What kind of thinking do you do when you design products? An exhibition that opens this month in Washington attempts to answer the question. Called "Breaking Through: The Creative Engineer," the exhibition features case studies of modern engineering innovation. Arrays of interactive displays for all ages are designed to help tell the stories. The exhibition opens at the National Building Museum during National Engineers Week, February 22 to 28, and continues through November 8, 1998. A coalition of major engineering societies and American firms support the exhibition. Admission is free. For details, including show hours, check the museum Web site at http://www.nbm.org or phone (202) 272-2448.
For decades, engineers have worked to combat erosion by developing high-strength alloys, composites, and surface coatings. However, in a new paper, a team at Jilin University in China turned to one of the most deadly animals in the world for inspiration -- the yellow fat-backed scorpion.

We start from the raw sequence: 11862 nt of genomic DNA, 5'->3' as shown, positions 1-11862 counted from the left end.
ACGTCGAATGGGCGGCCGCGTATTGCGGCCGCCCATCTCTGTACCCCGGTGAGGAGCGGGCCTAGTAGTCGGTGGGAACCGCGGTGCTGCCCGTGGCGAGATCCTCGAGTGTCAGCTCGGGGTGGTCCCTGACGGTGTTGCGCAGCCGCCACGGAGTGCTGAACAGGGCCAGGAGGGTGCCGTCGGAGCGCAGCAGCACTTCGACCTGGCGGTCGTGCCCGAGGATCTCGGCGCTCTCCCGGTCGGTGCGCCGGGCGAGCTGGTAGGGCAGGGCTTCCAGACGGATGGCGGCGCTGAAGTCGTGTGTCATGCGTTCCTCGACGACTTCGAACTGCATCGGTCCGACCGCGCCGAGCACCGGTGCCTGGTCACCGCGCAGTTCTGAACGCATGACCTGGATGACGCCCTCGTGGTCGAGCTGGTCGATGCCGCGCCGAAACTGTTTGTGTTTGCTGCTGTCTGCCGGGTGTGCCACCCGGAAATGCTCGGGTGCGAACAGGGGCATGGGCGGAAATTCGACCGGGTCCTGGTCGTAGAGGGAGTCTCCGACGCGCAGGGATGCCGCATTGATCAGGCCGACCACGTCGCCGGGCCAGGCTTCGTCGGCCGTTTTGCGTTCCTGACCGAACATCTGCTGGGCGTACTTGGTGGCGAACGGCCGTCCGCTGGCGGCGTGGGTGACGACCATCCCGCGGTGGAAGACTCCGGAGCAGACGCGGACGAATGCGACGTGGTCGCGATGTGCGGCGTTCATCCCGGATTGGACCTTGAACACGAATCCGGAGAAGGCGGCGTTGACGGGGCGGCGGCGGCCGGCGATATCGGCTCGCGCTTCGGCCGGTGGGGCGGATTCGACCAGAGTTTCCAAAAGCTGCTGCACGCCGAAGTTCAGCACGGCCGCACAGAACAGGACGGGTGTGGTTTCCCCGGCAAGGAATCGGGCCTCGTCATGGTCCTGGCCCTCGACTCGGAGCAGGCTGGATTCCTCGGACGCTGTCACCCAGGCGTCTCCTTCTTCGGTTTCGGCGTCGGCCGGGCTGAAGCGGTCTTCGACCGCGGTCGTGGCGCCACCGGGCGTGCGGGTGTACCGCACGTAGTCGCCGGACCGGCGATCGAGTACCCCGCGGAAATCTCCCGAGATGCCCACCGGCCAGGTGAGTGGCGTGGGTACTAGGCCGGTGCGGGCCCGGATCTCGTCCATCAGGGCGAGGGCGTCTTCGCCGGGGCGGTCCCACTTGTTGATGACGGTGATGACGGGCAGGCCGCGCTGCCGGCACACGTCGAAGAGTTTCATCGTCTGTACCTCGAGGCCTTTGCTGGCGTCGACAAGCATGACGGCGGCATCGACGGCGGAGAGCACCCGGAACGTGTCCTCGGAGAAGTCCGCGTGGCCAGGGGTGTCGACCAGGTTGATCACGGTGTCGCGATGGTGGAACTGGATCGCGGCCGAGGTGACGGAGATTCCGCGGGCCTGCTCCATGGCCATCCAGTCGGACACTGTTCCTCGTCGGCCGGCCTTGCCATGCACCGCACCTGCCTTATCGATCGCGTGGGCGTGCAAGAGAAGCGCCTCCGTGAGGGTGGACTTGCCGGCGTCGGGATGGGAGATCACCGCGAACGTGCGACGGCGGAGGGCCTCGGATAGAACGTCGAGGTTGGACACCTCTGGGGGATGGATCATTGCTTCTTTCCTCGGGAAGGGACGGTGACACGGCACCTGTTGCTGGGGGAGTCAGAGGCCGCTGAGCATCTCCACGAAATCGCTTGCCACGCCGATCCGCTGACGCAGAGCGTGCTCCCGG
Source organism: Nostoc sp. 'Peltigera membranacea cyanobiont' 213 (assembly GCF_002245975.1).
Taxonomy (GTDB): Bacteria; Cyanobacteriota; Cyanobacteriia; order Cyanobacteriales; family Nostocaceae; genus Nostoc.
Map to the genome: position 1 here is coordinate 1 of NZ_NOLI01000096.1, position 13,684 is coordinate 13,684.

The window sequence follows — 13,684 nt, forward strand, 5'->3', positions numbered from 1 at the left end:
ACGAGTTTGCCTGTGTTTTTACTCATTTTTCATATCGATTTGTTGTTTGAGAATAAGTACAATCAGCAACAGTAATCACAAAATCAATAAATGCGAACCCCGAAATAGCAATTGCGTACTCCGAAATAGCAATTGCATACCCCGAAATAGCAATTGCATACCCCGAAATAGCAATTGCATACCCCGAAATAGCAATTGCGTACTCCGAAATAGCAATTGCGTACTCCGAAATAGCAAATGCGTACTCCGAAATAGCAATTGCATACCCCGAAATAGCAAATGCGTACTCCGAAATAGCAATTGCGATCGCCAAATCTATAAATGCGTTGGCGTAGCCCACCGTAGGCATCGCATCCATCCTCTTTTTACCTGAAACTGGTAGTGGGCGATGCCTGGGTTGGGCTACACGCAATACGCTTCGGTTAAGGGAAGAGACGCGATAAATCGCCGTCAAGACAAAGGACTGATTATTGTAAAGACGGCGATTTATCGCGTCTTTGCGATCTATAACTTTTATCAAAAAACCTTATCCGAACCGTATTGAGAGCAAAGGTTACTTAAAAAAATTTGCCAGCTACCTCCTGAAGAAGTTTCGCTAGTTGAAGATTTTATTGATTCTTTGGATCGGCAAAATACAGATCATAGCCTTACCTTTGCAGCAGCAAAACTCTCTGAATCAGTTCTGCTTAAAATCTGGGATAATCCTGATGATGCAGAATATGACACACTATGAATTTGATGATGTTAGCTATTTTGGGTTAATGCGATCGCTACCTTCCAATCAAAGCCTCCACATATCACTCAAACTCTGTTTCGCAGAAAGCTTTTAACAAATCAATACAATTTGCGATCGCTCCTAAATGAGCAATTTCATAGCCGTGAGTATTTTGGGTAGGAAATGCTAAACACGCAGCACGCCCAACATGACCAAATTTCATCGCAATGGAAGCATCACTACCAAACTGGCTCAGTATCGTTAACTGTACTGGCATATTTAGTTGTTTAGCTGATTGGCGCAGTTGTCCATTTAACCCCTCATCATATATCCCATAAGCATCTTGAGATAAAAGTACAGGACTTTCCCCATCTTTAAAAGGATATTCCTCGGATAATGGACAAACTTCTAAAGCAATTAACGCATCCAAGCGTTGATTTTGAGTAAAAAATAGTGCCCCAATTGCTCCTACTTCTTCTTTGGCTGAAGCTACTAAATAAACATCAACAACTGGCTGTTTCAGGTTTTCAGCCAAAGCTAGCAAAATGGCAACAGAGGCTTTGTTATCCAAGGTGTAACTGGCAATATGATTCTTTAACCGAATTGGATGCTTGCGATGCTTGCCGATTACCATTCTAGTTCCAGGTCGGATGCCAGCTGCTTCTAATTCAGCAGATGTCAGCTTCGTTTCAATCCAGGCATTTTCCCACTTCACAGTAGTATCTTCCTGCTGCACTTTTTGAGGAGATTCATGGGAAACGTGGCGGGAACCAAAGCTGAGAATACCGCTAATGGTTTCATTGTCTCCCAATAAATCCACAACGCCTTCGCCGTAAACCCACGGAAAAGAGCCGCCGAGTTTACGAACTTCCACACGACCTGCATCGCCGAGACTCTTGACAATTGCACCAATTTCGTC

Green energy is being billed as a way to make communities that are energy deprived more self-sustaining. So it makes sense to use natural materials to create devices that harvest this type of energy. That’s the idea behind a hybrid wind/solar energy harvester made of bamboo that’s been developed by UVM researchers.
Anyone who’s ever moved files from a hard drive to a computer has sat patiently waiting for the transfer to complete. But what if this process could be done wirelessly, without having to connect devices with cables, and in seconds?
Focus on Fundamentals consists of 45-minute on-line classes that cover a host of technologies. You learn without leaving the comfort of your desk. All classes are taught by subject-matter experts and all are archived. So if you can't attend live, attend at your convenience.